From the first time we see Mikey, he's using an inhaler to help with his asthma. Throughout the Goonies' adventure, Mikey can be seen taking quite a few drags off of it. But at the end, once their mission is accomplished…he tosses it away with a casual "Ahh…who needs it?"
Okay, so: asthma doesn't quite work that way. We'd assume his parents, once they got over the initial relief of seeing their son alive again, probably laid into him later about throwing away a perfectly good inhaler.
But what's the point of this inhaler toss? Why did the filmmakers decide to plant this detail if the inhaler never plays an important role in the story, and Mikey just throws it away at the end?
Well, in the context of an adventure story, having trouble breathing is a definite sign of weakness. Needing the assistance of a device in order to make your lungs function properly is seen as a flaw. (Hey: we didn't say this logic was good; we just said it was present.)
When our story starts, Mikey's weak and untested. He's a Goonie only by name. But throughout the course of the story, he gains confidence, overcomes his fears…and grows up a bit in the girl department, too.
The Mikey that comes out of the tunnels is pretty different from the one who went in. He's more of a man and less of a boy; he's courageous and doesn't need as much help getting the job done. So, because he's matured and become more self-sufficient, he's "outgrown" the inhaler and discards it like yesterday's trash.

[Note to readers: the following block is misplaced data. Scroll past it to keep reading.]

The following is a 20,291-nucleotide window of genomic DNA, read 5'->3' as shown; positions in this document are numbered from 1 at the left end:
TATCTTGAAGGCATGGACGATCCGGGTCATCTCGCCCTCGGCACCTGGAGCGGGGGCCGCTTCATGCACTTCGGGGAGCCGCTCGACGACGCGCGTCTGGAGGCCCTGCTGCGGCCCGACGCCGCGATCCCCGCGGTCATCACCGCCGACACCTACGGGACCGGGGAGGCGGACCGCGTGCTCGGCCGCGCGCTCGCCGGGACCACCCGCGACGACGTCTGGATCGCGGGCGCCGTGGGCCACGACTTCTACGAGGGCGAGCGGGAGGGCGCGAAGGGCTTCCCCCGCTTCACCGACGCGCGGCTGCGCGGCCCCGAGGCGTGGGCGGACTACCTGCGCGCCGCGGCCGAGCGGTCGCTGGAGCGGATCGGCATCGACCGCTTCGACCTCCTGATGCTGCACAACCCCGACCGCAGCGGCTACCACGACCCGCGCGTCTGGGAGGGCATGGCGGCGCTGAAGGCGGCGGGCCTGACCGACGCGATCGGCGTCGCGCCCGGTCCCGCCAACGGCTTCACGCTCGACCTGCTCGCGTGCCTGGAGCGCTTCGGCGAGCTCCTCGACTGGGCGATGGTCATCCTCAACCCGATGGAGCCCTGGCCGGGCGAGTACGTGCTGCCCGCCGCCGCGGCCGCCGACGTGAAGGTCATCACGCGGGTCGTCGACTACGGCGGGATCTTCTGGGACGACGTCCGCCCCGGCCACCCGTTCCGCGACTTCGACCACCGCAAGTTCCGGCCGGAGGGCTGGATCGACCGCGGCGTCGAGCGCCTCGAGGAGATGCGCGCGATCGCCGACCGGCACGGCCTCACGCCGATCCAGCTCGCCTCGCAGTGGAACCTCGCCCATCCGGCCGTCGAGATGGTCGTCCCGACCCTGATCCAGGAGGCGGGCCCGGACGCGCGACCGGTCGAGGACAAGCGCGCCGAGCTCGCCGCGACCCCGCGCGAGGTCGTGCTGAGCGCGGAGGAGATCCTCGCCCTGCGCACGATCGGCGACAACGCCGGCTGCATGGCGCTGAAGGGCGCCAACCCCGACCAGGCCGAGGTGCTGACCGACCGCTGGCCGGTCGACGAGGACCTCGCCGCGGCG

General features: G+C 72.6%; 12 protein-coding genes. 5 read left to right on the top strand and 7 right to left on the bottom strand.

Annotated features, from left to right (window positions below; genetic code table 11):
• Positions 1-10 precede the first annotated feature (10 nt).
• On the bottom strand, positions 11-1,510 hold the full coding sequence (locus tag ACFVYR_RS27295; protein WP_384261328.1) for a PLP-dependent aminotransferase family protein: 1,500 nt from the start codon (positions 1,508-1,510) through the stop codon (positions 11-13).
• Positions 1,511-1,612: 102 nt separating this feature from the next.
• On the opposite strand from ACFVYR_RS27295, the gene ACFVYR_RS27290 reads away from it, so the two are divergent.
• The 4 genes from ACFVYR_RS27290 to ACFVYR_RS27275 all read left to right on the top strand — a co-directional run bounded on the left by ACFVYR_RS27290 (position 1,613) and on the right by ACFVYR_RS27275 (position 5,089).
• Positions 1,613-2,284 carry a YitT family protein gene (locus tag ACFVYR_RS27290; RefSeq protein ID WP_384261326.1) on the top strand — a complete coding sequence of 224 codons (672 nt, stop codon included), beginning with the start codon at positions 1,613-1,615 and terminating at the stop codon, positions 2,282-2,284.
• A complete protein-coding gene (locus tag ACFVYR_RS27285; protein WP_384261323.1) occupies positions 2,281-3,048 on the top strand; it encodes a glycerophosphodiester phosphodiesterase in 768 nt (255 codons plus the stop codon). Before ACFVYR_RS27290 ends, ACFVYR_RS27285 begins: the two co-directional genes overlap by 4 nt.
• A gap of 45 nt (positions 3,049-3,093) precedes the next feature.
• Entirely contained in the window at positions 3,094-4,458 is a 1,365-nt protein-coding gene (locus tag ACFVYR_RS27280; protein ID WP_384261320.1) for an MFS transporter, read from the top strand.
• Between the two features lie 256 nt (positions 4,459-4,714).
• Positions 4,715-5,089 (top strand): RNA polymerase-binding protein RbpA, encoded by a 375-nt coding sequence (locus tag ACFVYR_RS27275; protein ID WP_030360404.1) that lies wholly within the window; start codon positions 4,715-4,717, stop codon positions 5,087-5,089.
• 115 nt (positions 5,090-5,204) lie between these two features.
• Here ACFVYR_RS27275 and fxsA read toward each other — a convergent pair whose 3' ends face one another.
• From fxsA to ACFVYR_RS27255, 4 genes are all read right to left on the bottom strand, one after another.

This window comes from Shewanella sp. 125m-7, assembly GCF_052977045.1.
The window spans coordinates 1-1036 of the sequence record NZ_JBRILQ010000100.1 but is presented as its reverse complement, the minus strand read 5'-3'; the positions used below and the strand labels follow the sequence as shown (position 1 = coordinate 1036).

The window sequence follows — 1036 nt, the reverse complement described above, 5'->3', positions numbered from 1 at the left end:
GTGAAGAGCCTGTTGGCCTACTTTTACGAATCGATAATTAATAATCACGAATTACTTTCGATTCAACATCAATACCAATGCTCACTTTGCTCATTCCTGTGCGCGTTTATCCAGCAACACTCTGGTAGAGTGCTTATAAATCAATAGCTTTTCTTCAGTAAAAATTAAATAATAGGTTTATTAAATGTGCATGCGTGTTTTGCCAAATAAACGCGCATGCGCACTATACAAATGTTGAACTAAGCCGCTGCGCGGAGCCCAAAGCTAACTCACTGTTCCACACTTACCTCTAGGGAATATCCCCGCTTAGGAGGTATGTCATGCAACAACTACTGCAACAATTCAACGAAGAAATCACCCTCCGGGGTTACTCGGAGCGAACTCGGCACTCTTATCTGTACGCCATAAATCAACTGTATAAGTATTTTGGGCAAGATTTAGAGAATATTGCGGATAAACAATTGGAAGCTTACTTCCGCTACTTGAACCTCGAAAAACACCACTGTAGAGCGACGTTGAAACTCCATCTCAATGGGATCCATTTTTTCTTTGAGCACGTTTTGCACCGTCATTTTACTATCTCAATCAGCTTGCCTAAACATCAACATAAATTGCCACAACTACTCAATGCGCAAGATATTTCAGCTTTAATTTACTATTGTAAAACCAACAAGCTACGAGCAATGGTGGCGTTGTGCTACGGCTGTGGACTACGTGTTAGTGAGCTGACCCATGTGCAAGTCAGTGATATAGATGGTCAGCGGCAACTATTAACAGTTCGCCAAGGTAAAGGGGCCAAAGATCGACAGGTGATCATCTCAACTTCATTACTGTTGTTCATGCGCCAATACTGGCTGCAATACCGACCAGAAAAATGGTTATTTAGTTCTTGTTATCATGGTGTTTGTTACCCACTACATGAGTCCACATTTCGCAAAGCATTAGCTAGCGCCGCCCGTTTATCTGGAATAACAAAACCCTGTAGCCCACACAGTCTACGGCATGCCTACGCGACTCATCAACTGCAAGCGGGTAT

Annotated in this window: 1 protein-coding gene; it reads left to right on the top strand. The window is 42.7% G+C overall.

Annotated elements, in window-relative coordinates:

Once again, though, we reiterate: asthma doesn't work that way. Asthma doesn't hold people back from having grand adventures; you can change the world without chucking out your much-needed inhaler.
Just ask Kristi Yamaguchi. Or Billy Joel. Or Elizabeth Taylor. Or Orson Welles. Or Edith Wharton. Or Che Guevara. (Source)
In one of the opening scenes, Chunk establishes his signature clumsiness by dropping and breaking one of Mrs. Walsh's prized possessions: a porcelain statue of a naked dude.
We're sure she just really appreciates sculpture. Yeah, that's it.
The part that breaks off the statue is the, ahem…part that identifies it as a nude male form. When Chunk glues the missing piece back on, he does so upside-down.
An honest mistake, or a bit of symbolism?
The Goonies are all on the cusp of adulthood. They're getting their puberty on. This is going to mean pimples, growing pains, and everything that's covered in those handy-dandy What's Happening to My Body? books. Suffice it to say that the statue's transformation could be symbolic of the Goonies going from boys to men.